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Children leave homes briefly as Turkey eases restrictions

Children wearing face masks for protection against the coronavirus, play on swings in Kugulu public garden, in Ankara, Turkey, Wednesday, May 13, 2020. Parks filled with the sound of children as Turkey allowed those aged 14 and under to leave homes for the first time in 40 days. The country's youngest population were allowed to venture out for four hours between 11:00 am and 3:00 pm on Wednesday as Turkey eased some restrictions in place to fight to coronavirus outbreak.(AP Photo/Burhan Ozbilici)

ANKARA, Turkey (AP) — Parks filled with the sound of children on Wednesday as Turkey allowed kids ages 14 and under to leave homes for the first time in 40 days.

The country’s youngest population were allowed to venture out for four hours between 11 a.m. and 3 p.m. as Turkey eased some restrictions in place to fight the coronavirus outbreak. Youngsters between the ages of 15 and 20 will be able to leave homes for a few hours on Friday, while senior citizens were briefly allowed out for the first time in seven weeks on May 10.

In the capital Ankara’s main park, Kugulu Park (or Swan Park), young children wearing masks took turns going down slides and on swings. An adjacent street teemed with people and police called on the public to abide by social distancing practices.

“The weather is beautiful. This was a great opportunity because we were so bored at home,” said Zeyda Ozdemir, who brought her 8-year-old daughter, Zeynep, to the park.

She added, however, that she felt “a little uneasy” because the park was more crowded than she had hoped it would be.

In the city’s Birlik Mahallesi neighborhood, two children were seen riding their scooters up and down a street while a voice from a loudspeaker on the top of the minaret of a nearby mosque called on the public not to be “fooled by the arrival of spring and good weather.”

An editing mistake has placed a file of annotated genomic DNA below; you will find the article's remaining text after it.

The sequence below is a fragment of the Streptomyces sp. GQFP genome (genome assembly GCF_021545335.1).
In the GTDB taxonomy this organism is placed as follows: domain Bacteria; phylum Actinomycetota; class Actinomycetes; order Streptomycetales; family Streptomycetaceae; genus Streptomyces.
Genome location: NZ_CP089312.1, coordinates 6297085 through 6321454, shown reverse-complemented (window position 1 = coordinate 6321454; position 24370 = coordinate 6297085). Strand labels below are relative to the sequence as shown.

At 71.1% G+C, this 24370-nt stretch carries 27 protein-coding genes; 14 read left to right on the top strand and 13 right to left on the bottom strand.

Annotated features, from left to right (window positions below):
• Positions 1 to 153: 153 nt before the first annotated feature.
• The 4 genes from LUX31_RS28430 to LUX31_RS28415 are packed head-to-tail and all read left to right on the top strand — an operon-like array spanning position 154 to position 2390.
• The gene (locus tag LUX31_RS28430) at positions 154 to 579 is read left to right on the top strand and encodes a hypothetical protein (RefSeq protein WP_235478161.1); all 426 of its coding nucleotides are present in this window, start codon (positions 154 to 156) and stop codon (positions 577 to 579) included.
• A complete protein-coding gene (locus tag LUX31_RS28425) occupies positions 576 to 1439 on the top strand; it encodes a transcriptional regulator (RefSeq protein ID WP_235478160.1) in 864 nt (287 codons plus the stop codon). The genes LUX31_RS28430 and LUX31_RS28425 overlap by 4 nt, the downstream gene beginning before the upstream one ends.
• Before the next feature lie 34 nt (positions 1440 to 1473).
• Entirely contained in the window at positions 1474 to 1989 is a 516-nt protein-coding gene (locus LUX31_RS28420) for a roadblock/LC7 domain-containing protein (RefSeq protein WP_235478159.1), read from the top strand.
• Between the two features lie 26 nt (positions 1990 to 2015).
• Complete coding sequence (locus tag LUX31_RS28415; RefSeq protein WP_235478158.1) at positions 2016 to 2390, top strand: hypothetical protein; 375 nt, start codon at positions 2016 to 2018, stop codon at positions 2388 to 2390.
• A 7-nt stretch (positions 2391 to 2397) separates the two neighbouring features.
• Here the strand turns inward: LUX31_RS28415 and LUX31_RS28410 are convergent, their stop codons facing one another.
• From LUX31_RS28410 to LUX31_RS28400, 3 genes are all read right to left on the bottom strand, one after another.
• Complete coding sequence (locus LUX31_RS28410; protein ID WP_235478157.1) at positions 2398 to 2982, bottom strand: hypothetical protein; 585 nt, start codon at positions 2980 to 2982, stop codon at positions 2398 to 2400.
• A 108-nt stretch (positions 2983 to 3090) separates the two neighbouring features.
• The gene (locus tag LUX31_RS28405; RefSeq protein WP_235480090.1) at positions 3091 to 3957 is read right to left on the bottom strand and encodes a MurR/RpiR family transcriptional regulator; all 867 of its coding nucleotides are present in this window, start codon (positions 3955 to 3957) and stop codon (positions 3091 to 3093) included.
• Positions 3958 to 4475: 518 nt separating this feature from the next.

“The danger of infection is not over yet,” the announcement said.

The government set forth a “normalization plan” as the number of confirmed coronavirus cases have dropped, but warned of tougher measures if infections go up again. Malls, hairdressers, barber shops and hair salons were allowed to open Monday.

Meanwhile, a lawyer told The Associated Press that he has filed a lawsuit against China on behalf of a private company that is seeking compensation from the country for financial losses suffered because of the coronavirus outbreak.

Lawyer Melih Akkurt said the company was forced to suspend operations during lockdowns. It is the first commercial lawsuit in Turkey against China, where the coronavirus pandemic began, Akkurt said.

The lawyer wouldn’t name the company, saying it wanted to remain anonymous. Other companies were preparing to file similar lawsuits, he said.

The lawsuit holds China responsible for economic losses, accusing it of among other things, failing to provide timely and accurate data to the World Health Organization, of concealing information on the virus’ infectiousness, of silencing doctors and not preventing its spread.

“My client believes there was intent rather than negligence by China,” Akkurt said.

China rejects accusations of a cover-up or of not responding to the outbreak in a timely manner.

Turkey has recorded more than 140,000 cases of the virus and nearly 4,000 deaths attributed to COVID-19, according to a tally by John Hopkins University. The true number is likely much higher because many people haven’t been tested, and studies suggest people can be infected without displaying symptoms.